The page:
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Bullied NSW teen not guilty of planning school massacre

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A NSW teenager has been acquitted of conspiring to commit mass murder at his school.

The then-14-year-old was arrested in 2020 after journal entries boasted of bomb-making knowledge and a plan to ruin “the school’s reputation, traumatise people and get our revenge”.

Thomas Eliot, a court-assigned pseudonym, also wrote of thinking “dark things regularly” such as walking into his school with a sawn-off shotgun and killing everyone “whoever f***ed me over”.


The Crown alleged he formed an agreement with his best friend to execute his “pure retaliation” plan: spark an evacuation with deodorant can explosions, kill his bully and stab people in the corridors.

But following a five-day trial, a District Court judge this week accepted the severely depressed teen was venting, ranting and did so to soothe and cope with the torment he was feeling.

“Where he writes ‘I am a whole lot more homicidal and suicidal’ he continues to write ‘but I don’t want things like that to happen, right. I want to experience the new technology, games and new relationships even career’,” the judge said.

“These are not the writings of an agreement to murder and an intention to carry out that agreement.”

The Crown’s sole witness was Eliot’s best mate, who gave evidence in return for immunity from prosecution.

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Echoes of Columbine

The pair often played tactical shooting video games, sometimes dressing their characters like the Columbine School massacre shooters, the court was told.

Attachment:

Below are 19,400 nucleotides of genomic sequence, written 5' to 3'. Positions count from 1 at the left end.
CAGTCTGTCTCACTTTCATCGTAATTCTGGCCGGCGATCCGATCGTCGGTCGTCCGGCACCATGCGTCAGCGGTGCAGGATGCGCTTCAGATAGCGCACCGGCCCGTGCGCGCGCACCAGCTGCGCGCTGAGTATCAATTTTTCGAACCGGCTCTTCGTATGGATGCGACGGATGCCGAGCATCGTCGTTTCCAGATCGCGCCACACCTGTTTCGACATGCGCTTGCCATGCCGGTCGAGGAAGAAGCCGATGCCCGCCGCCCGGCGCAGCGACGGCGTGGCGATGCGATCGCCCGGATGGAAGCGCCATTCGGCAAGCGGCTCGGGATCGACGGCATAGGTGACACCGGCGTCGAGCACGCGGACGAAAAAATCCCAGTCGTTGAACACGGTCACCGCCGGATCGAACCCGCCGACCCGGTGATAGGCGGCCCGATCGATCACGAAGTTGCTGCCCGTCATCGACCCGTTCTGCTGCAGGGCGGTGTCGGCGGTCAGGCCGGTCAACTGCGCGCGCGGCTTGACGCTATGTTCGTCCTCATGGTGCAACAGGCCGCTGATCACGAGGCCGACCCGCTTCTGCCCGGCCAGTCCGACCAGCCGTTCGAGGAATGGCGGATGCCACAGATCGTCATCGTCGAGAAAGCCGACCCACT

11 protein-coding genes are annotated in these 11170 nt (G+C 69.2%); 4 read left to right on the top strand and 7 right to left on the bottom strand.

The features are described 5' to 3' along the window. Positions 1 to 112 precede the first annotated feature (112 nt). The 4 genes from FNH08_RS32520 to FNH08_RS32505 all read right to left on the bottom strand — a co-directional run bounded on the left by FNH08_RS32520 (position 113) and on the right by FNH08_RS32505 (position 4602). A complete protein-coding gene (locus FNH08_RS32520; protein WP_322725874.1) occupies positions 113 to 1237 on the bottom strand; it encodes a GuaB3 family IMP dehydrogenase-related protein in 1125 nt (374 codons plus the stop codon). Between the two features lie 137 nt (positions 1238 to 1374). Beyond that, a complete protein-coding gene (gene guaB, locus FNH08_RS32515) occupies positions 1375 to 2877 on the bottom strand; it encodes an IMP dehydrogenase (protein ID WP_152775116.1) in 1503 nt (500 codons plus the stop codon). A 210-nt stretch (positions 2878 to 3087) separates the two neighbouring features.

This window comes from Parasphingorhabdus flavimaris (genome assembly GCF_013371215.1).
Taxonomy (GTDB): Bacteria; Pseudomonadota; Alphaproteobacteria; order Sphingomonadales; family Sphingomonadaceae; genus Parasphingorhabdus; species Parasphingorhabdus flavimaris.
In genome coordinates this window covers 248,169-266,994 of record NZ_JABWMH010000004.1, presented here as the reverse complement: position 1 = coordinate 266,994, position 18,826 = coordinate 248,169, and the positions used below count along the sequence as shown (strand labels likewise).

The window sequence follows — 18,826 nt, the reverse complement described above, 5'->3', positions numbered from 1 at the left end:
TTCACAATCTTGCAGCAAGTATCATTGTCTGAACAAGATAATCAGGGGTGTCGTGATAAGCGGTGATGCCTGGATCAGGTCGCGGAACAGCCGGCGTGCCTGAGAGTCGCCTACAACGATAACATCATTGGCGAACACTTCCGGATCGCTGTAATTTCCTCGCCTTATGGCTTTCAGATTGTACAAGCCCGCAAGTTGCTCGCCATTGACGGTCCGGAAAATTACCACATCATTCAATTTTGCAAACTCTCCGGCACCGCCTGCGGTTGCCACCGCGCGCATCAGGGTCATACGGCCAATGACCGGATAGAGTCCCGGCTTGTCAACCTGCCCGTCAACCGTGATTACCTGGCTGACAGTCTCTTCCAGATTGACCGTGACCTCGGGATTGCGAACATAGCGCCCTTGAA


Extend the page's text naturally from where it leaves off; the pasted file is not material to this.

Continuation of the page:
The friend said he’d seen a sketch of the school on Eliot’s whiteboard that included what looked like dynamite within each building.

Eliot later invited his friend into the massacre plan, spoke about getting head-to-toe black outfits and wrote about being really excited he was getting closer to “PR”.

“But it’ll be a couple of years I think. I’ll create a few pages on PR and list EVERYTHING. It’s a conspiracy to murder, careful,” Eliot wrote.

However, the friend’s evidence about whether he took Eliot’s plan seriously wavered dramatically.

Under questioning from Eliot’s lawyer, the friend conceded he wasn’t seriously agreeing to kill people and would have told an adult if he believed Eliot was going to hurt people.

Eliot’s ideations came to light after he spoke to a school counsellor – a meeting initiated by his mate.

Ultimately, the judge wasn’t satisfied by the reliability or accuracy of the friend’s evidence.

Further, the diary entries had to be looked through the lens of a 14-year-old child, he said.

“The diary entries are the writings of a severely depressed and anxious child who was experiencing a great deal,” the judge said.

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“The topics are wide-ranging where he wavers at his own thoughts.”

Court orders and non-publication laws prevent publication of the children’s identities, the school’s name and the city they lived in.


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